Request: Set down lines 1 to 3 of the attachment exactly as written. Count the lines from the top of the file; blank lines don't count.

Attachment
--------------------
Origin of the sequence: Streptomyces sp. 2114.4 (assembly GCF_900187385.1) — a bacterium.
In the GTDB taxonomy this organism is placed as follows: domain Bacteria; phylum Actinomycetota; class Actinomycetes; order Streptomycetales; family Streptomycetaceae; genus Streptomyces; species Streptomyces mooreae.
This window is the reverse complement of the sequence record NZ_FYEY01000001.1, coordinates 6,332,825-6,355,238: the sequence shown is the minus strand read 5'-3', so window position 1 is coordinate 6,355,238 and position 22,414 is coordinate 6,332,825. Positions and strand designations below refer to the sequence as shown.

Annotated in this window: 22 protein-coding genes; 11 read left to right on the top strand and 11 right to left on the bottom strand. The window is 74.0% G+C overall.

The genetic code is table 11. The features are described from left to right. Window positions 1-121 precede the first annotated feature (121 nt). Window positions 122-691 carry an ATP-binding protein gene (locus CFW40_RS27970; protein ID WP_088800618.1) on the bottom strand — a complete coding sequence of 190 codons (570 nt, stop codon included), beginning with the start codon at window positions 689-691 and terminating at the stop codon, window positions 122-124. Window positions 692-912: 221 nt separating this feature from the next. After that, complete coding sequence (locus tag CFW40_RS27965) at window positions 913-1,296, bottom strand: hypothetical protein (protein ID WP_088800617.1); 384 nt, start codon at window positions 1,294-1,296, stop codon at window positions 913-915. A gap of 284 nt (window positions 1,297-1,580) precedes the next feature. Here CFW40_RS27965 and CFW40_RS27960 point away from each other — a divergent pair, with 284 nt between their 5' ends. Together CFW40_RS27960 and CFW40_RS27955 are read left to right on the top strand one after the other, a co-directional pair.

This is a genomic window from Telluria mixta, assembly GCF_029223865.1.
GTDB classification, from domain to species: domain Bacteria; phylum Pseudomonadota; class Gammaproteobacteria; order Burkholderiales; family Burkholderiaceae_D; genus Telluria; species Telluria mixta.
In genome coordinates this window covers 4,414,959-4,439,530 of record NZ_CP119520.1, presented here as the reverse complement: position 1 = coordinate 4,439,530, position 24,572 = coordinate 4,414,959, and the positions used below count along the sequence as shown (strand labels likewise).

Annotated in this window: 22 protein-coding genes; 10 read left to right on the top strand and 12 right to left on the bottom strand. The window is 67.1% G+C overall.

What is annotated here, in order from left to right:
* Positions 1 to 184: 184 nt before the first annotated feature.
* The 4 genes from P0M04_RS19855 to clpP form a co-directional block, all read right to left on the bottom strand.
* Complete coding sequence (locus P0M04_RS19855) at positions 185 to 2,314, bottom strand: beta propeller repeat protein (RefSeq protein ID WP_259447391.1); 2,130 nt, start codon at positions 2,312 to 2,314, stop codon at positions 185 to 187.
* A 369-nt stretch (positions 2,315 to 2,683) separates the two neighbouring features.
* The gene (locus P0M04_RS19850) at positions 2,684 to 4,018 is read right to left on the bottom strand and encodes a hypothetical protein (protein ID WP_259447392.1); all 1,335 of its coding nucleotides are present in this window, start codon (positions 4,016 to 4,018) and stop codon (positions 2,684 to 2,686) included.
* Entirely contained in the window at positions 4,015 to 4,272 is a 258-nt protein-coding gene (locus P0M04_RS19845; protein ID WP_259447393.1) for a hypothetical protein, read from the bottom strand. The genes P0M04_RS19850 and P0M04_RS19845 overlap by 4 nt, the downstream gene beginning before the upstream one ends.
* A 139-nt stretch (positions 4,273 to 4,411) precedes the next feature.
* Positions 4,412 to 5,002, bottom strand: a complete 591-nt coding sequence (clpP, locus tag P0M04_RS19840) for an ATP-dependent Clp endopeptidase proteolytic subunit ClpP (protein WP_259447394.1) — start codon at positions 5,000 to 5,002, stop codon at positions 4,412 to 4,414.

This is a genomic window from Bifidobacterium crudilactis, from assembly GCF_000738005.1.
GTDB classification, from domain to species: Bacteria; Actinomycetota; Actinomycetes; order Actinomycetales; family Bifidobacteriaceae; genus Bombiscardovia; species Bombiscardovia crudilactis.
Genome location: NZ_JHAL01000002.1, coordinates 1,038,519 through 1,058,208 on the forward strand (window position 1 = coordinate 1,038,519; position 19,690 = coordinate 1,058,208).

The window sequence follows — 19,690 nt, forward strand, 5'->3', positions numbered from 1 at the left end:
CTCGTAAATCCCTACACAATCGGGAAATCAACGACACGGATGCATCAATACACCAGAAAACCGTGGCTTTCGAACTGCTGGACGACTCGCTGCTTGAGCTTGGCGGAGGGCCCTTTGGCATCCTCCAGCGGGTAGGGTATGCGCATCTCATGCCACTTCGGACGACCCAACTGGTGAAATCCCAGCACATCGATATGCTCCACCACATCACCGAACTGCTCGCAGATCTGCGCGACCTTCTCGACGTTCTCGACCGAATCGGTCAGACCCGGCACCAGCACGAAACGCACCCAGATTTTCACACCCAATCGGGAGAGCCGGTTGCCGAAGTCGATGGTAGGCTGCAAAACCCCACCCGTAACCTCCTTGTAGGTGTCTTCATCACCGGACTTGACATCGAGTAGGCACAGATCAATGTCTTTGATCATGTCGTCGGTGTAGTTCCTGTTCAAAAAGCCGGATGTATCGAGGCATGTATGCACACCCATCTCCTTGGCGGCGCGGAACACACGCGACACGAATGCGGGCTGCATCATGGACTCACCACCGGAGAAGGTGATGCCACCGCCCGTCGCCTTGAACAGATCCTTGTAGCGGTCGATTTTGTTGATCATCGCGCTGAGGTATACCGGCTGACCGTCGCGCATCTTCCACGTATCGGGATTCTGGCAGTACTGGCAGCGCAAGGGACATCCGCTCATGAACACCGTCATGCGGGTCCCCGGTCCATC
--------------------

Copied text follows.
Origin of the sequence: Streptomyces sp. 2114.4 (assembly GCF_900187385.1) — a bacterium.
In the GTDB taxonomy this organism is placed as follows: domain Bacteria; phylum Actinomycetota; class Actinomycetes; order Streptomycetales; family Streptomycetaceae; genus Streptomyces; species Streptomyces mooreae.
This window is the reverse complement of the sequence record NZ_FYEY01000001.1, coordinates 6,332,825-6,355,238: the sequence shown is the minus strand read 5'-3', so window position 1 is coordinate 6,355,238 and position 22,414 is coordinate 6,332,825. Positions and strand designations below refer to the sequence as shown.